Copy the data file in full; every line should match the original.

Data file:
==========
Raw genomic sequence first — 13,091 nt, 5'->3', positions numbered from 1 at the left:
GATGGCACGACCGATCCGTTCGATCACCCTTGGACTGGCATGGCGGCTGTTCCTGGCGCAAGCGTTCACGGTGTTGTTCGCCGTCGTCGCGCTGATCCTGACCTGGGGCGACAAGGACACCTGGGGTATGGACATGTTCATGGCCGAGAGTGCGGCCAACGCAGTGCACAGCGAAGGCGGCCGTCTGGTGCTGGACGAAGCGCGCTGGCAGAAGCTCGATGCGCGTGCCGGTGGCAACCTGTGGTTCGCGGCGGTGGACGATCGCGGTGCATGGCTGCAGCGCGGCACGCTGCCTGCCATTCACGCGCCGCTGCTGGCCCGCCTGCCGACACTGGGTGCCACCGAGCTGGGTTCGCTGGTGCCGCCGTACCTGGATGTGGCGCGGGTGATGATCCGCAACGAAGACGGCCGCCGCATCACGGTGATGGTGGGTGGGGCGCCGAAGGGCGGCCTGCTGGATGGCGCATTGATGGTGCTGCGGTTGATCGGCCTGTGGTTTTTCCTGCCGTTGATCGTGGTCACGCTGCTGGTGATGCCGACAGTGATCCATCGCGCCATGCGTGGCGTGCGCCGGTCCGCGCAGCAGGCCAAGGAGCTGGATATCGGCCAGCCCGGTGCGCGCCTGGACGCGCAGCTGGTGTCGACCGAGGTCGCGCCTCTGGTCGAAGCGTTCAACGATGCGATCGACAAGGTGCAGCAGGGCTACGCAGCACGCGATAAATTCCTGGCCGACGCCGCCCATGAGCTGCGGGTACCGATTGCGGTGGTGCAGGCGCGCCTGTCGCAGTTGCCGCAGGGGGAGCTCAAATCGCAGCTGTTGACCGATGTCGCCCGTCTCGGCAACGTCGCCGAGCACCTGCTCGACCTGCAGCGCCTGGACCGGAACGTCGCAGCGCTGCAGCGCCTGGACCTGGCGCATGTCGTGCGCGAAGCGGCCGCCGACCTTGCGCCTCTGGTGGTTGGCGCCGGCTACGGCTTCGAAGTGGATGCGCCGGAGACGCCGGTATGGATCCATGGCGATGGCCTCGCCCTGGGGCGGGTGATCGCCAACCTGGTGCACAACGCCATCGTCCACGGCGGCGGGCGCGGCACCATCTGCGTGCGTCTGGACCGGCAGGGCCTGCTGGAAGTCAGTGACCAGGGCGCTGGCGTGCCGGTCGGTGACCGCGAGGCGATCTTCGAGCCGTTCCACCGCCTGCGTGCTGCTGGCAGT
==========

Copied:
Raw genomic sequence first — 13,091 nt, 5'->3', positions numbered from 1 at the left:
GATGGCACGACCGATCCGTTCGATCACCCTTGGACTGGCATGGCGGCTGTTCCTGGCGCAAGCGTTCACGGTGTTGTTCGCCGTCGTCGCGCTGATCCTGACCTGGGGCGACAAGGACACCTGGGGTATGGACATGTTCATGGCCGAGAGTGCGGCCAACGCAGTGCACAGCGAAGGCGGCCGTCTGGTGCTGGACGAAGCGCGCTGGCAGAAGCTCGATGCGCGTGCCGGTGGCAACCTGTGGTTCGCGGCGGTGGACGATCGCGGTGCATGGCTGCAGCGCGGCACGCTGCCTGCCATTCACGCGCCGCTGCTGGCCCGCCTGCCGACACTGGGTGCCACCGAGCTGGGTTCGCTGGTGCCGCCGTACCTGGATGTGGCGCGGGTGATGATCCGCAACGAAGACGGCCGCCGCATCACGGTGATGGTGGGTGGGGCGCCGAAGGGCGGCCTGCTGGATGGCGCATTGATGGTGCTGCGGTTGATCGGCCTGTGGTTTTTCCTGCCGTTGATCGTGGTCACGCTGCTGGTGATGCCGACAGTGATCCATCGCGCCATGCGTGGCGTGCGCCGGTCCGCGCAGCAGGCCAAGGAGCTGGATATCGGCCAGCCCGGTGCGCGCCTGGACGCGCAGCTGGTGTCGACCGAGGTCGCGCCTCTGGTCGAAGCGTTCAACGATGCGATCGACAAGGTGCAGCAGGGCTACGCAGCACGCGATAAATTCCTGGCCGACGCCGCCCATGAGCTGCGGGTACCGATTGCGGTGGTGCAGGCGCGCCTGTCGCAGTTGCCGCAGGGGGAGCTCAAATCGCAGCTGTTGACCGATGTCGCCCGTCTCGGCAACGTCGCCGAGCACCTGCTCGACCTGCAGCGCCTGGACCGGAACGTCGCAGCGCTGCAGCGCCTGGACCTGGCGCATGTCGTGCGCGAAGCGGCCGCCGACCTTGCGCCTCTGGTGGTTGGCGCCGGCTACGGCTTCGAAGTGGATGCGCCGGAGACGCCGGTATGGATCCATGGCGATGGCCTCGCCCTGGGGCGGGTGATCGCCAACCTGGTGCACAACGCCATCGTCCACGGCGGCGGGCGCGGCACCATCTGCGTGCGTCTGGACCGGCAGGGCCTGCTGGAAGTCAGTGACCAGGGCGCTGGCGTGCCGGTCGGTGACCGCGAGGCGATCTTCGAGCCGTTCCACCGCCTGCGTGCTGCTGGCAGT